Chapter 8 - Multiplexing 9e

685 views
576 views

Published on

Published in: Technology, Business
0 Comments
1 Like
Statistics
Notes
  • Be the first to comment

No Downloads
Views
Total views
685
On SlideShare
0
From Embeds
0
Number of Embeds
1
Actions
Shares
0
Downloads
30
Comments
0
Likes
1
Embeds 0
No embeds

No notes for slide

Chapter 8 - Multiplexing 9e

  1. 1. Multiplexing CEN 220/CIS 192 Advanced Data Communications and Networking Data and Computer Communications, W. Stallings 9/E, Chapter 8
  2. 2. 2 Multiplexing “It was impossible to get a conversation going, everybody was talking too much.” —Yogi Berra
  3. 3. 3 Multiplexing multiple links on 1 physical line common on long-haul, high capacity, links have FDM, TDM, STDM alternatives
  4. 4. 4 Frequency Division Multiplexing (FDM)
  5. 5. 5 FDM System Overview
  6. 6. 6 FDM Voiceband Example
  7. 7. 7 Analog Carrier Systems long-distance links use an FDM hierarchy AT&T (USA) and ITU-T (International) variants Group  12 voice channels (4 kHz each) = 48 kHz  Range 60 kHz to 108 kHz Supergroup  FDM of 5 group signals supports 60 channels  carriers between 420 kHz and 612 kHz Mastergroup  FDM of 10 supergroups supports 600 channels original signal can be modulated many times
  8. 8. 8 North American and International FDM Carrier Standards
  9. 9. 9 Wavelength Division Multiplexing (WDM)
  10. 10. 10 ITU WDM Channel Spacing (G.692)
  11. 11. 11 Synchronous Time Division Multiplexing
  12. 12. 12 TDM System Overview
  13. 13. 13 TDM Link Control no headers and trailers data link control protocols not needed flow control  data rate of multiplexed line is fixed  if one channel receiver can not receive data, the others must carry on  corresponding source must be quenched  leaving empty slots error control  errors detected & handled on individual channel
  14. 14. 14 Data Link Control on TDM
  15. 15. 15 Framing no flag or SYNC chars bracketing TDM frames must still provide synchronizing mechanism between source and destination clocks added digit framing is most common  one control bit added to each TDM frame  identifiable bit pattern used as control channel  alternating pattern 101010…unlikely to be sustained on a data channel  receivers compare incoming bits of frame position to the expected pattern
  16. 16. 16 Pulse Stuffing – problem of synchronizing various data sources – variation among clocks could cause loss of synchronization – issue of data rates from different sources not related by a simple rational number
  17. 17. 17 TDM Example
  18. 18. 18 Digital Carrier Systems
  19. 19. 19 North American and International TDM Carrier Standards
  20. 20. 20 DS-1 Transmission Format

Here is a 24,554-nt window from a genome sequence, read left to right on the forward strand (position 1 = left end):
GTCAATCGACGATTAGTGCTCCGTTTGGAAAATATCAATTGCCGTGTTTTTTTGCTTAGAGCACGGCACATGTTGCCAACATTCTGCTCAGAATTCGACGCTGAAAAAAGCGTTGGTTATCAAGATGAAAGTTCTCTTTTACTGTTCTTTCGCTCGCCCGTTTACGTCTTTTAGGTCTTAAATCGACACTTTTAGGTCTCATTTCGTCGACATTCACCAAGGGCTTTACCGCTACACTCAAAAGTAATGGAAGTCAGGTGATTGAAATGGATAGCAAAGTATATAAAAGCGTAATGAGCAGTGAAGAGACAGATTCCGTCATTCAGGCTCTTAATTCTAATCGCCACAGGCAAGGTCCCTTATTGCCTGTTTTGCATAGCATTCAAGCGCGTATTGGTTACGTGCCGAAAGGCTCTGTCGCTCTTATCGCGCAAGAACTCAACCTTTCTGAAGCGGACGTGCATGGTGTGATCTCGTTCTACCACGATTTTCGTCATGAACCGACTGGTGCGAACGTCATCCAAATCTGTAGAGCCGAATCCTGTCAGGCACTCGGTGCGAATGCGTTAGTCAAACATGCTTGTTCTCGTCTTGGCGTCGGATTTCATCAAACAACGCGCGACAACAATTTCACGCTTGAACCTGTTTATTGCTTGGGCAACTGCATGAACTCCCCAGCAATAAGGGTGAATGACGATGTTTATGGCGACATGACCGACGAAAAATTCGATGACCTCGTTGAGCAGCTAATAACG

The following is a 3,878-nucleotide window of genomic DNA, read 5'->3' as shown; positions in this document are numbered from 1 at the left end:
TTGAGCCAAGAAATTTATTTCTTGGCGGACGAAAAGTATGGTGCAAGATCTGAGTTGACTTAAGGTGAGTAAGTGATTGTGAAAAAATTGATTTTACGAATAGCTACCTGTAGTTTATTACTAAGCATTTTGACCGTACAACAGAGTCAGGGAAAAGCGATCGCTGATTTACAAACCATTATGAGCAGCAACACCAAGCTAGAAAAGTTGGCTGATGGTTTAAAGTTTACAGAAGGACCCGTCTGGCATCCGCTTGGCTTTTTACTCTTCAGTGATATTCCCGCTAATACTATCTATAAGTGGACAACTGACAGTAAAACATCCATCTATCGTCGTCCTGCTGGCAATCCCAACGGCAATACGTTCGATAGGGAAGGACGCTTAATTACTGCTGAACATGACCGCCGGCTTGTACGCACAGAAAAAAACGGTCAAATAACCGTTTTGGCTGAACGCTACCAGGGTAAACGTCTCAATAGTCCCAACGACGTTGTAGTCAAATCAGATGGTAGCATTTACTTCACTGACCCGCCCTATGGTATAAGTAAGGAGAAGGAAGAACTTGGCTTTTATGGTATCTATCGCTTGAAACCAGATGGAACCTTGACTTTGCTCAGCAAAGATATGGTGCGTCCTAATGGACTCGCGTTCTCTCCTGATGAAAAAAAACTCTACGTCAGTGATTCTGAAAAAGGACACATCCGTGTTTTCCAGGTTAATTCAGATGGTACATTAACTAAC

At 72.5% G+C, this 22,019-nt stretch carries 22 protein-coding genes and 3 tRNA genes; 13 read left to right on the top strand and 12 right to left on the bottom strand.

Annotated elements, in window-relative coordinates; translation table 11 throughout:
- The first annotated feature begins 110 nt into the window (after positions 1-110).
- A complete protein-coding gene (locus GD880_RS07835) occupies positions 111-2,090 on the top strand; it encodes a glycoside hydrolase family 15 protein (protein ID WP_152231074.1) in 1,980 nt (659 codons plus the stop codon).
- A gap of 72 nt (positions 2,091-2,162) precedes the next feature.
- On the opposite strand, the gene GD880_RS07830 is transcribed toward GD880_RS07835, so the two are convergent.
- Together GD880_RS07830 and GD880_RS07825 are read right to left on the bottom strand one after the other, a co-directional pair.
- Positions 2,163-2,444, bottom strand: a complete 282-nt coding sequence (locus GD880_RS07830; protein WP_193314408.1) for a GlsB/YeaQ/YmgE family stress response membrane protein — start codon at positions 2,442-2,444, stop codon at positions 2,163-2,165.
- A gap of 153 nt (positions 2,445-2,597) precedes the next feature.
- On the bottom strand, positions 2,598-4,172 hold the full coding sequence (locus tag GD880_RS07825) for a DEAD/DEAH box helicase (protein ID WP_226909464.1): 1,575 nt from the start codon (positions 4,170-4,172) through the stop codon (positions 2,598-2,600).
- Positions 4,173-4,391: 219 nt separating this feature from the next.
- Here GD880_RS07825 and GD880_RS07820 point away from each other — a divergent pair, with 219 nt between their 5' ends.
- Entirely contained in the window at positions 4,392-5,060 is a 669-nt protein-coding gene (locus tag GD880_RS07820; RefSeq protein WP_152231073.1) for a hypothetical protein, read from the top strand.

21. 21. 21 SONET/SDH Synchronous Optical Network (ANSI) Synchronous Digital Hierarchy (ITU-T) high speed capability of optical fiber defines hierarchy of signal rates – Synchronous Transport Signal level 1 (STS-1) or – Optical Carrier level 1 (OC-1) is 51.84 Mbps – carries one DS-3 or multiple (DS1 DS1C DS2) plus ITU-T rates (e.g., 2.048 Mbps) – multiple STS-1 combine into STS-N signal – ITU-T lowest rate is 155.52 Mbps (STM-1)
  22. 22. 22 SONET/SDH Signal Hierarchy
  23. 23. 23 SONET Frame Format
  24. 24. 24 Statistical TDM
  25. 25. 25 Statistical TDM Frame Format
  26. 26. 26 Single-Server Queues with Constant Service Times and Poisson (Random) Arrivals
  27. 27. 27 Cable Modems – dedicate two cable TV channels to data transfer – each channel shared by number of subscribers using statistical TDM
  28. 28. 28 Cable Spectrum Division To support both cable television programming and data channels, the cable spectrum is divided in to three ranges:  user-to-network data (upstream): 5 - 40 MHz  television delivery (downstream): 50 - 550 MHz  network to user data (downstream): 550 - 750 MHz
  29. 29. 29 Cable Modem Scheme
  30. 30. 30 Asymmetrical Digital Subscriber Line (ADSL) link between subscriber and network uses currently installed twisted pair cable is Asymmetric - bigger downstream than up uses Frequency Division Multiplexing  reserve lowest 25 kHz for voice (POTS)  uses echo cancellation or FDM to give two bands has a range of up to 5.5 km
  31. 31. 31 ADSL Channel Configuration
  32. 32. 32 Discrete Multitone (DMT) multiple carrier signals at different frequencies divide into 4 kHz subchannels test and use subchannels with better SNR 256 downstream subchannels at 4 kHz (60 kbps)  in theory 15.36 Mbps, in practice 1.5-9 Mbps
  33. 33. 33 DMT Transmitter
  34. 34. 34 Broadband – Customer Side DSL link is between provider and customer a splitter allows simultaneous telephone and data service data services use a DSL modem  sometimes referred to as G.DMT modem DSL data signal can be divided into a video stream and a data stream  the data stream connects the modem to a router which enables a customer to support a wireless local area network
  35. 35. 35 Broadband – Provider Side a splitter separates telephone from Internet voice traffic is connected to public switched telephone network (PSTN) data traffic connects to a DSL multiplexer (DSLAM) which multiplexes multiple customer DSL connections to a single high-speed ATM line. ATM line connects ATM switches to a router which provides entry to the Internet
  36. 36. 36 xDSL high data rate DSL (HDSL)  2B1Q coding on dual twisted pairs  up to 2Mbps over 3.7km single line DSL  2B1Q coding on single twisted pair (residential) with echo cancelling  up to 2Mbps over 3.7km very high data rate DSL  DMT/QAM for very high data rates  separate bands for separate services
  37. 37. 37 Comparison of xDSL Alternatives
  38. 38. 38 Summary Multiplexing multiple channels on single link FDM  analog carrier systems  wavelength division multiplexing TDM  TDM link control  pulse stuffing statistical TDM broadband ADSL and xDSL

×